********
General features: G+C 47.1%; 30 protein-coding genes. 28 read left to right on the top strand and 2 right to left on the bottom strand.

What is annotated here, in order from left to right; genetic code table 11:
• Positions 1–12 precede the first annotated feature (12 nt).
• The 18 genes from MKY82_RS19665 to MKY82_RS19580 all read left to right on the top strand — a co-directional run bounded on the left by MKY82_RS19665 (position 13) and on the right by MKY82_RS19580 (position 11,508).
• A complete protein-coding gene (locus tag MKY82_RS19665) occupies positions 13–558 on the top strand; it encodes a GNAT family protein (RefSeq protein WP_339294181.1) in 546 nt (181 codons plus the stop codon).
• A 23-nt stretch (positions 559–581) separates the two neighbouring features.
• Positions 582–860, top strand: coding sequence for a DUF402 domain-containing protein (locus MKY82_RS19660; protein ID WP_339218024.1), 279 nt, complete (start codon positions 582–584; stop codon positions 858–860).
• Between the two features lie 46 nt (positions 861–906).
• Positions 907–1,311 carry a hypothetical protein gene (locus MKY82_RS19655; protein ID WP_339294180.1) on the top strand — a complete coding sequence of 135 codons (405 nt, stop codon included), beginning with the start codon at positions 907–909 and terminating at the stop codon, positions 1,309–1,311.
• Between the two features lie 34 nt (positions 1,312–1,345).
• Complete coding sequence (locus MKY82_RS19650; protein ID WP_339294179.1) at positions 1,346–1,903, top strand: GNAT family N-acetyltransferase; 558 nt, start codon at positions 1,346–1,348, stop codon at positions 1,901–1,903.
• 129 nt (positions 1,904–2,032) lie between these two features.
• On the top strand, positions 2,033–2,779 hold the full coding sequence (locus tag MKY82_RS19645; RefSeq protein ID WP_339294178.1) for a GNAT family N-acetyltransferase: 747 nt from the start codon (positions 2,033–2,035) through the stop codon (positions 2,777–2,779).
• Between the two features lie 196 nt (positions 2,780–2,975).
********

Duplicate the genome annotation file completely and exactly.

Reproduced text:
General features: G+C 47.1%; 30 protein-coding genes. 28 read left to right on the top strand and 2 right to left on the bottom strand.

What is annotated here, in order from left to right; genetic code table 11:
• Positions 1–12 precede the first annotated feature (12 nt).
• The 18 genes from MKY82_RS19665 to MKY82_RS19580 all read left to right on the top strand — a co-directional run bounded on the left by MKY82_RS19665 (position 13) and on the right by MKY82_RS19580 (position 11,508).
• A complete protein-coding gene (locus tag MKY82_RS19665) occupies positions 13–558 on the top strand; it encodes a GNAT family protein (RefSeq protein WP_339294181.1) in 546 nt (181 codons plus the stop codon).
• A 23-nt stretch (positions 559–581) separates the two neighbouring features.
• Positions 582–860, top strand: coding sequence for a DUF402 domain-containing protein (locus MKY82_RS19660; protein ID WP_339218024.1), 279 nt, complete (start codon positions 582–584; stop codon positions 858–860).
• Between the two features lie 46 nt (positions 861–906).
• Positions 907–1,311 carry a hypothetical protein gene (locus MKY82_RS19655; protein ID WP_339294180.1) on the top strand — a complete coding sequence of 135 codons (405 nt, stop codon included), beginning with the start codon at positions 907–909 and terminating at the stop codon, positions 1,309–1,311.
• Between the two features lie 34 nt (positions 1,312–1,345).
• Complete coding sequence (locus MKY82_RS19650; protein ID WP_339294179.1) at positions 1,346–1,903, top strand: GNAT family N-acetyltransferase; 558 nt, start codon at positions 1,346–1,348, stop codon at positions 1,901–1,903.
• 129 nt (positions 1,904–2,032) lie between these two features.
• On the top strand, positions 2,033–2,779 hold the full coding sequence (locus tag MKY82_RS19645; RefSeq protein ID WP_339294178.1) for a GNAT family N-acetyltransferase: 747 nt from the start codon (positions 2,033–2,035) through the stop codon (positions 2,777–2,779).
• Between the two features lie 196 nt (positions 2,780–2,975).